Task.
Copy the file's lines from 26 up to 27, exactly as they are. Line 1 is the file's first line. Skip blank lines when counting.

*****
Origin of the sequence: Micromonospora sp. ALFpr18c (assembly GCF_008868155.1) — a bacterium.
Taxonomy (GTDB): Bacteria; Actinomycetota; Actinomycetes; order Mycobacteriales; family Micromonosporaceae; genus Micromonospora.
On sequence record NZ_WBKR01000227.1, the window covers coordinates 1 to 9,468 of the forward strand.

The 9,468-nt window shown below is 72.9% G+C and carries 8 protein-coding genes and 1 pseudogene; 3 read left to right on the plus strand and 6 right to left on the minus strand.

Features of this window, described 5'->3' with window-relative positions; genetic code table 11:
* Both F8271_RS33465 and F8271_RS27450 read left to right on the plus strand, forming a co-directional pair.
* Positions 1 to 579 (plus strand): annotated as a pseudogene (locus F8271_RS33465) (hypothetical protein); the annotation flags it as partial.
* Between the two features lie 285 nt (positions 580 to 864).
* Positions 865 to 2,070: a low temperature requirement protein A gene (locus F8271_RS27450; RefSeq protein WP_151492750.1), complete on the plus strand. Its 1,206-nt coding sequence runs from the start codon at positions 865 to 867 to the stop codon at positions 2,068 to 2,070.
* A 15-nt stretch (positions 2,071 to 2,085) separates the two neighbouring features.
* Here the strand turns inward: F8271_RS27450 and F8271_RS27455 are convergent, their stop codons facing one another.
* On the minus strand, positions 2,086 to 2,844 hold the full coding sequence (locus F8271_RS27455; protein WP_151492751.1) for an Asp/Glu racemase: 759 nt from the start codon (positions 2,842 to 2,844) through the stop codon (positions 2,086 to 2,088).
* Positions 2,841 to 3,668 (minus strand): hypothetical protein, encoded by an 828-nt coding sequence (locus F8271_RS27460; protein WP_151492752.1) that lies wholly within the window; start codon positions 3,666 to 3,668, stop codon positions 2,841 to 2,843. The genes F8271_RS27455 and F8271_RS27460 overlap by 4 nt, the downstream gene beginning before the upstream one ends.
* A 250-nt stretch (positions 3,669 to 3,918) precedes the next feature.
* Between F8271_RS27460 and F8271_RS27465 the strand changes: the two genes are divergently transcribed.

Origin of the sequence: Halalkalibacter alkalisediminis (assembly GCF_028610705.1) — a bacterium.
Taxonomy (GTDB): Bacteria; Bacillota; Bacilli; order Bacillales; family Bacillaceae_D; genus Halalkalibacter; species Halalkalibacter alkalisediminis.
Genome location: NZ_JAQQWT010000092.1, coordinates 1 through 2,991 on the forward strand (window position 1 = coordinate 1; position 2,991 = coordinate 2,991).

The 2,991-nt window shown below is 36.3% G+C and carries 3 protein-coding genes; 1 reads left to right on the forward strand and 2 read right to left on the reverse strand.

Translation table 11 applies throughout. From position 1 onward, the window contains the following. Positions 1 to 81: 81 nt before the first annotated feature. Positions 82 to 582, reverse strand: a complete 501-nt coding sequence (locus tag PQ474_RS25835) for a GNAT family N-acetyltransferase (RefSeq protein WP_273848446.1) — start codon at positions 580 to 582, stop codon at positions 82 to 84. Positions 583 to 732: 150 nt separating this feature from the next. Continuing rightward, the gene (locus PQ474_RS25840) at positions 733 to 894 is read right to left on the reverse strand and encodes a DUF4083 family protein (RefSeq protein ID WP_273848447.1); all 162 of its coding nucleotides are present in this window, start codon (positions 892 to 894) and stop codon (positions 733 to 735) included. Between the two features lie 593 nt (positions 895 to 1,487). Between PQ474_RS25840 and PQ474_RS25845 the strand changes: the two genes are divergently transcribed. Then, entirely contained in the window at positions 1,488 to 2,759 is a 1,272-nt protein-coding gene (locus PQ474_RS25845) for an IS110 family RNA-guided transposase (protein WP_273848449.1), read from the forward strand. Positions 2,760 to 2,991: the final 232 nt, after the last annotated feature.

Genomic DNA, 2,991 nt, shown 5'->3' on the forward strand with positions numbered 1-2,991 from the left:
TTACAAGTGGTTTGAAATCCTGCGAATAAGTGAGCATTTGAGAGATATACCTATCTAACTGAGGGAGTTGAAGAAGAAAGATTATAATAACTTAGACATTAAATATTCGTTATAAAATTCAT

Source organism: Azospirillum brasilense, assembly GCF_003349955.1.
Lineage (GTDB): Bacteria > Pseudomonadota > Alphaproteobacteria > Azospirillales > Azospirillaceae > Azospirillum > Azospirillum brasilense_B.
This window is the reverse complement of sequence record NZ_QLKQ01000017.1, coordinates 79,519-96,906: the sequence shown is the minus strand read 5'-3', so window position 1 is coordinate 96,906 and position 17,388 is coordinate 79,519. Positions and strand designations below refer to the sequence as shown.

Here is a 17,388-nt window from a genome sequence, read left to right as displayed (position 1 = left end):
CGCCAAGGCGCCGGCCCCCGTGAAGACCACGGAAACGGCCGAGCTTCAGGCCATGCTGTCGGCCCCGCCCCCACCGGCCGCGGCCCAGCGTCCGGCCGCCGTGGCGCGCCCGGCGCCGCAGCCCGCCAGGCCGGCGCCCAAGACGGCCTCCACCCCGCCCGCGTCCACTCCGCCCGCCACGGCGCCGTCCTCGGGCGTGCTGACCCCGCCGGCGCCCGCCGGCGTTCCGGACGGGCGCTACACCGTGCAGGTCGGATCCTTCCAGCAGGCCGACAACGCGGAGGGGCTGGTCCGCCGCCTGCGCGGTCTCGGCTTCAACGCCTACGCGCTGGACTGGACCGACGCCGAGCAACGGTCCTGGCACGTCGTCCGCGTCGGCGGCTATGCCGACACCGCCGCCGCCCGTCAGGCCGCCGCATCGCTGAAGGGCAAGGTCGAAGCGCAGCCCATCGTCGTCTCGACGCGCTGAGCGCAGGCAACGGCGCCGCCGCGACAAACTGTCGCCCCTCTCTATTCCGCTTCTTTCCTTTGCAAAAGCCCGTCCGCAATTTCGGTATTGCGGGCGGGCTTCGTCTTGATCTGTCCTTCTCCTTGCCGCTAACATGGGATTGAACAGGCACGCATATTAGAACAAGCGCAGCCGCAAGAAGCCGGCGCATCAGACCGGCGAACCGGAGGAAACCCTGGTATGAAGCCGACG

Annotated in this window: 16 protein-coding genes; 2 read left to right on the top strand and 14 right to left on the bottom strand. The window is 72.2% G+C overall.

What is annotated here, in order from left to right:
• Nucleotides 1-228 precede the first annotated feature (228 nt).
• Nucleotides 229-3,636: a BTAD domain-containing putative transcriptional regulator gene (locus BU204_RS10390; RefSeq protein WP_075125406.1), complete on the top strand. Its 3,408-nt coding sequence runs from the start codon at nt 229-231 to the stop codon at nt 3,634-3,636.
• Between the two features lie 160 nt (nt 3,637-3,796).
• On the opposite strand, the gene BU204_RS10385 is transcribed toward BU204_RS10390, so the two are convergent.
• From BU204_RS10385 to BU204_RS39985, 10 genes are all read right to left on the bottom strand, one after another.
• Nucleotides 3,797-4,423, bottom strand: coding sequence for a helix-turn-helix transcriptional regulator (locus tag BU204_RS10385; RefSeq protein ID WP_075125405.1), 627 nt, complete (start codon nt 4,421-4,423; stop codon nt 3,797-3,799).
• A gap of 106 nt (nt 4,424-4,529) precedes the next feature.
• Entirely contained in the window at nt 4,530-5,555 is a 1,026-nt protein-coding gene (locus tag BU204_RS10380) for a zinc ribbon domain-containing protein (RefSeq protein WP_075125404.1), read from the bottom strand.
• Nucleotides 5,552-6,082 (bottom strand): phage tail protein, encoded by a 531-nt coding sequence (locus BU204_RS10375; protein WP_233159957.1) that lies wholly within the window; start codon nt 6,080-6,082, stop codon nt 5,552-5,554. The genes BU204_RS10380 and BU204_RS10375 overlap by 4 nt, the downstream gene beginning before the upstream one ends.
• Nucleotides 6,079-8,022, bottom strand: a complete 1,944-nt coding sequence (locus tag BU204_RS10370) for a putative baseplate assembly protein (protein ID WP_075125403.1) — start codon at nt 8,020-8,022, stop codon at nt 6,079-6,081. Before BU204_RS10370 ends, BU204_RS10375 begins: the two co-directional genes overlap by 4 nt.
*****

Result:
Here is a 17,388-nt window from a genome sequence, read left to right as displayed (position 1 = left end):
CGCCAAGGCGCCGGCCCCCGTGAAGACCACGGAAACGGCCGAGCTTCAGGCCATGCTGTCGGCCCCGCCCCCACCGGCCGCGGCCCAGCGTCCGGCCGCCGTGGCGCGCCCGGCGCCGCAGCCCGCCAGGCCGGCGCCCAAGACGGCCTCCACCCCGCCCGCGTCCACTCCGCCCGCCACGGCGCCGTCCTCGGGCGTGCTGACCCCGCCGGCGCCCGCCGGCGTTCCGGACGGGCGCTACACCGTGCAGGTCGGATCCTTCCAGCAGGCCGACAACGCGGAGGGGCTGGTCCGCCGCCTGCGCGGTCTCGGCTTCAACGCCTACGCGCTGGACTGGACCGACGCCGAGCAACGGTCCTGGCACGTCGTCCGCGTCGGCGGCTATGCCGACACCGCCGCCGCCCGTCAGGCCGCCGCATCGCTGAAGGGCAAGGTCGAAGCGCAGCCCATCGTCGTCTCGACGCGCTGAGCGCAGGCAACGGCGCCGCCGCGACAAACTGTCGCCCCTCTCTATTCCGCTTCTTTCCTTTGCAAAAGCCCGTCCGCAATTTCGGTATTGCGGGCGGGCTTCGTCTTGATCTGTCCTTCTCCTTGCCGCTAACATGGGATTGAACAGGCACGCATATTAGAACAAGCGCAGCCGCAAGAAGCCGGCGCATCAGACCGGCGAACCGGAGGAAACCCTGGTATGAAGCCGACG